[Editors' note: Our original posting about this book, Version 1.0, has been removed. Concerned readers thought it had been written by someone who had not read the book. This proved untrue -- he had taken notes on the work -- but in writing the review, he had unacceptably relied too heavily on material supplied by the publisher. We are educators by background and decided to turn this into a learning experience by requiring him to go through the article and rewrite it. The rewrite appears here as Version 1.1. In addition, we have had a more-senior writer read the book independently and review it separately. That article appears below this one and is designated Version 2.0. We appreciate the time that some readers took to provide the intelligent and thoughtful input that alerted us to this situation and will make it easier to prevent any recurrence. Our thanks.]
Damned to Eternity: The Story of the Man Who They Said Caused the Flood. By Adam Pitluk. Da Capo. $24.95.
Quick: what is “the flood” of the title? No, it’s not Noah’s, and it’s not the flooding of
Furthermore, unless you know there is a significant controversy about the flood's cause – revolving around Inmate #1001364 in the Jefferson City Correctional Center – you may not be drawn to the story of James Scott, unless perhaps you are a lawyer or other interested party seeking to have his life sentence commuted or find a way to make him eligible for parole sooner than is now the case.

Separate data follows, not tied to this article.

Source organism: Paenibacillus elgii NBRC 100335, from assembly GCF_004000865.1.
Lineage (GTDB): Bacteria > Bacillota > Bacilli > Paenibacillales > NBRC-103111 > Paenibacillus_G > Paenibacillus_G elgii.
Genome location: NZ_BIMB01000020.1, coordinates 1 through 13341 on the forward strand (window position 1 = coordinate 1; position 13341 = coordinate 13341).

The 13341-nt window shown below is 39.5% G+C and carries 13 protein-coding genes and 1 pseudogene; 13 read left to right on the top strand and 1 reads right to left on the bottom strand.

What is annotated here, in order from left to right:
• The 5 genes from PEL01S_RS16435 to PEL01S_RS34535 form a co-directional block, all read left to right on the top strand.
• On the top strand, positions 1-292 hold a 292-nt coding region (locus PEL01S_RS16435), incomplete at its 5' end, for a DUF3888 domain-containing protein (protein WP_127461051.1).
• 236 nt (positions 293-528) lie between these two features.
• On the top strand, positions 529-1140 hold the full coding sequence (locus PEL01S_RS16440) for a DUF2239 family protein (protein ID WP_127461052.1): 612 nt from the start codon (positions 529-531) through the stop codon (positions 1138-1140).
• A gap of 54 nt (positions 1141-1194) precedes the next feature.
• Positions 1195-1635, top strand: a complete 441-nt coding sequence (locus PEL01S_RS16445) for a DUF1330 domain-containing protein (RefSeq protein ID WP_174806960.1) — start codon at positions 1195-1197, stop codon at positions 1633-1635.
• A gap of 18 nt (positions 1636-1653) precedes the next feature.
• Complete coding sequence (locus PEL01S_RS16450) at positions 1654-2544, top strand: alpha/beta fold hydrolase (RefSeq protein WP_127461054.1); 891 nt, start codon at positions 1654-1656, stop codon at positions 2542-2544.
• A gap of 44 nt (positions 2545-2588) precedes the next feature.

Thus, Damned to Eternity is a book with a highly dramatic title but very little general interest, although those who remember or were affected by the 1993 flooding of 14,000 acres of farmland may want to read it if they have not tried to put the event behind them.
The tale does have interest, though – primarily as a study of some of the more bizarre elements of the
But did Scott do it? That is the crux of this study by Adam Pitluk, a journalist who lived in
Scott was convicted of sabotaging the dam both in 1994 and in 1998 – Pitluk takes readers through both trials – even though no one ever thought he had much of a motive: he supposedly wanted to go drinking with friends on one side of the flood while leaving his wife stranded on the other side. Pitluk's recounting of the trials makes it clear that the prosecutors simply did a better job, as when cross-examining an indisputably impartial witness giving scientific testimony:
"So you weren't in West Quincy?"
"And you weren't even within 100 miles of the Mississippi River?"
"So you're speaking about a theory [that would exonerate Scott], is that right?"
"A theory based on pictures?"
"A theory based on my professional opinion of the pictures."
"But a theory nonetheless?"
When the trials were done and Scott imprisoned, at least the residents of the flooded areas could move on, whether or not they believed Scott guilty. Scott, though, has no chance to move on until at least 2023, when he will first be eligible for a parole hearing. Yet for all the anguish caused by the flood and the likely miscarriage of justice in Scott’s case, it remains very difficult for those uninvolved in what happened in 1993 to feel more than abstract sympathy for a man who may well have been caught in a web of bad law, bad weather and bad judgment among townspeople looking for someone to blame.